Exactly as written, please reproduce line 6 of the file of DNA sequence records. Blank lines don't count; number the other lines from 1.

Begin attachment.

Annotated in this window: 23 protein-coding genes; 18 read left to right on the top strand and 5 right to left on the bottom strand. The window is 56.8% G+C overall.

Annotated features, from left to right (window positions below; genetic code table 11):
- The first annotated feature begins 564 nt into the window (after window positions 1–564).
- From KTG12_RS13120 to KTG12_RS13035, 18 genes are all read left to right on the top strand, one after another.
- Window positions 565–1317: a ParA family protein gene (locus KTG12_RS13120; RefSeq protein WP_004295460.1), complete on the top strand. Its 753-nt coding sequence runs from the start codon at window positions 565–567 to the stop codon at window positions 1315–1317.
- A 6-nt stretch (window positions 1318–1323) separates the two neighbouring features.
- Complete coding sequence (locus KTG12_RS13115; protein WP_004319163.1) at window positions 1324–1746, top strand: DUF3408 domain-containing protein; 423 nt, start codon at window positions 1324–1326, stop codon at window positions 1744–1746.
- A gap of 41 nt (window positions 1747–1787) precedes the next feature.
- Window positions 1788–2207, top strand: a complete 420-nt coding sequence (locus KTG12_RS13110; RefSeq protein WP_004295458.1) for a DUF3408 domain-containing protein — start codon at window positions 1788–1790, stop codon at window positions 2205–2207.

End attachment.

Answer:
- A 6-nt stretch (window positions 1318–1323) separates the two neighbouring features.